President Obama called it the “hottest ticket in town.”
An invitation-only group of 120 key players in the nation’s healthcare sector composed of bipartisan house and senate leaders; healthcare providers; insurance industry lobbyists; corporations; unions, including the USW; retiree representatives; and healthcare consumers convened a major health care summit on Thurs., March 5, in Washington, D.C.
It was a national calling-out for the healthcare system’s stakeholders, as the nation’s healthcare system has been failing for a long time, dropping about a million people from coverage every year and under-insuring tens of millions more.
Kicking off his administration’s effort to reform our failing healthcare system, the President said the only option that was “off the table” was to do nothing.
Advocates for a totally-run government healthcare takeover sat next to those who had derailed the 1993 Clinton healthcare reform effort. The President presented a report from a series of town hall style meetings that brought to light the frustrations and dire circumstances that people experience under the current healthcare system.
In an unmistakably determined tone, the President vowed to pass legislation by the end of the year.
Participants were divided into pre-assigned subgroups with discussion panels of twenty each. Panelists were given time to present their perspectives on the healthcare system and how they viewed this new effort. Nearly everyone agreed that the President’s approach was a wise one for including so many different perspectives in trying to solve one of our country’s top problems.
A key complaint about the 1993 Clinton effort was a lack of inclusiveness and an unwillingness to listen to discordant voices. In this setting, by contrast, the administration worked to allow any idea to be surfaced, without rancor or challenge.
All participants seemed to welcome the opportunity to start fresh in the effort to fix the healthcare system, despite wide ideological gaps in approach, methods and who would bear the cost of change.
In some ways, however, the panelists were laying down their opening moves in a high-stakes chess match. No one dared say they wouldn’t play, but their strategies were evident with every word spoken.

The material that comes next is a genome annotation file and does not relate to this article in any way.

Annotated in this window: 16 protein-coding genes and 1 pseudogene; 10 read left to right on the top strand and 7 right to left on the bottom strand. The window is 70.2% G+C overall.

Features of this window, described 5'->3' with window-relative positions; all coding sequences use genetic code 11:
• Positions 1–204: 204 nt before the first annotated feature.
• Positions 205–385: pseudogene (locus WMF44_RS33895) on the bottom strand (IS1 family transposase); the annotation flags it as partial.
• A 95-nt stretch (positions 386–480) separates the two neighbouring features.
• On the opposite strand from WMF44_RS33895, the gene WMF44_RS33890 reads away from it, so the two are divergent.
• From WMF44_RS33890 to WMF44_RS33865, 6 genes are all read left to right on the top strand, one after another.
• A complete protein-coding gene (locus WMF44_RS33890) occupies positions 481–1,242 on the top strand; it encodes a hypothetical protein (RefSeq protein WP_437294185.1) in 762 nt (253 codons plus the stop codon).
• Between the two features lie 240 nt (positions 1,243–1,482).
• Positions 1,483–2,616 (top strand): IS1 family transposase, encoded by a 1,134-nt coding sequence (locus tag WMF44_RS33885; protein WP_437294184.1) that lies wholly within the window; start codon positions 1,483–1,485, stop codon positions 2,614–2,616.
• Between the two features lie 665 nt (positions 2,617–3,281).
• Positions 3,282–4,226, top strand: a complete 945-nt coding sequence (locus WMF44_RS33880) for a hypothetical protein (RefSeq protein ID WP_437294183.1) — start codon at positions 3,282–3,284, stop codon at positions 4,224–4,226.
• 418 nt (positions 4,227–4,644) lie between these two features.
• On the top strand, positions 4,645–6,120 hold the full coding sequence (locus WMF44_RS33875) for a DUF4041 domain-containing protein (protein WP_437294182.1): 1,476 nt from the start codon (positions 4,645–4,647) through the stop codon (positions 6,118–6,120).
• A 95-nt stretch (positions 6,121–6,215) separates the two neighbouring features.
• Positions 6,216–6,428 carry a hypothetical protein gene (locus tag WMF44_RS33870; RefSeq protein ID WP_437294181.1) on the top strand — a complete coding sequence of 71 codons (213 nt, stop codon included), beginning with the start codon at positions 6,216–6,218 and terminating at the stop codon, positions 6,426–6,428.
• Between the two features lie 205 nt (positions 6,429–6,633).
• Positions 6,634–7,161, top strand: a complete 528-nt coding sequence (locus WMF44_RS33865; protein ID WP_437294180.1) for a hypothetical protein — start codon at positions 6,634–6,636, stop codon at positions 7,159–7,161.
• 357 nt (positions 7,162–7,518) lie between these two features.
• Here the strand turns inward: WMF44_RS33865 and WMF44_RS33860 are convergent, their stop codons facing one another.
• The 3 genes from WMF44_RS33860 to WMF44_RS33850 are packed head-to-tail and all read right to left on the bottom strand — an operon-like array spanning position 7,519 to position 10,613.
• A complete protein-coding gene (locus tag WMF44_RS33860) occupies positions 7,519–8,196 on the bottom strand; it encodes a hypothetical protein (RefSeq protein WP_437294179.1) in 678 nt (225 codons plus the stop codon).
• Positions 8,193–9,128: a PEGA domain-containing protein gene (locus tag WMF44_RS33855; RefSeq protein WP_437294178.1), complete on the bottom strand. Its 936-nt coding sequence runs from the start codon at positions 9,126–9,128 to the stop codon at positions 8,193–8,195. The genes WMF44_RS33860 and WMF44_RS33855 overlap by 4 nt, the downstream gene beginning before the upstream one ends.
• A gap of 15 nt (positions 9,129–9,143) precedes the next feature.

The current economic crisis has become double hit for many hospitals and provider systems, and Wall Street losses have shaken some health insurers to their roots. Healthcare, which once was considered recession-proof, is experiencing its first financial calamity ever.
In this environment, those who vehemently fought earlier efforts at reform said that they are now prepared to help the reform effort, given the current situation.
House Republicans were the most ideological, insisting that the private sector remain the mechanism to insure and provide healthcare and warning that a government intervention beyond setting guidelines would be a disaster. Doctors want out from under malpractice costs and want assurances that their reimbursements from any rate setting plan will be suitable.
Senate Republicans also hewed to the private sector approach but seemed more amenable to working out consensus. That said, plans that would have individuals shopping for healthcare and calls for “personal responsibility” were often mentioned.
Others pointed out the private market’s failure to deliver and expressed the need for governmental intervention. Distinctions were drawn between simply addressing how healthcare insurance is financed and a fundamental reform of how healthcare is both financed and actually delivered. The basic question that was left for future debate was how we can lower the cost of the healthcare system without a major intervention into healthcare delivery system.
The main issues of improving healthcare service quality; making sure everyone was able to afford and get healthcare; a focus on prevention and chronic disease management; and the ability to have healthcare move with you, no matter what your employment status were all roundly endorsed.
The idea of “transparency,” that there needs to be data collected that lets policy makers and healthcare consumers know what is going on in the healthcare system and what costs really are, was also endorsed by all.
Making sure that rural and underserved regions get community medical centers and doctors was also deemed critical by all, and because baby boomers are getting older, many predicted that long term care had to be tackled as well.
Lastly, there was agreement among the legislators that the process would be bi-partisan, that it proceed “in the normal order” and that it had to get done.
At the end of the day, President Obama reconvened everyone to a final general session. There was a huge outpouring of emotion and respect as Massachusetts Senator Edward Kennedy, who has been ill with brain cancer, walked in with the President and made an appeal for action.
After comments by congressional and stakeholder leaders, the President made some final remarks.
In addressing healthcare, he said that we cannot avoid real cost reductions. It does no good, he warned, to simply shift the financial burden from individuals or companies onto the government. Ultimately, if we don’t reduce the cost of the system, the President said, we will bankrupt our nation.
He said that in both good times and bad, we have made excuses for not fixing our broken healthcare system. People are ready now, the opportunity for consensus is now, and we cannot afford to put it off any longer.
Recognizing the political difficulty, he pointed out that nothing is harder than passing a large expenditure of public money that won’t see results for ten to twenty years. That’s why it hasn’t been done before, but it must be done now.
President Obama told the legislators that their process had to determine how to proceed. The White House will provide the principles and guidelines, but Congress had to make it happen.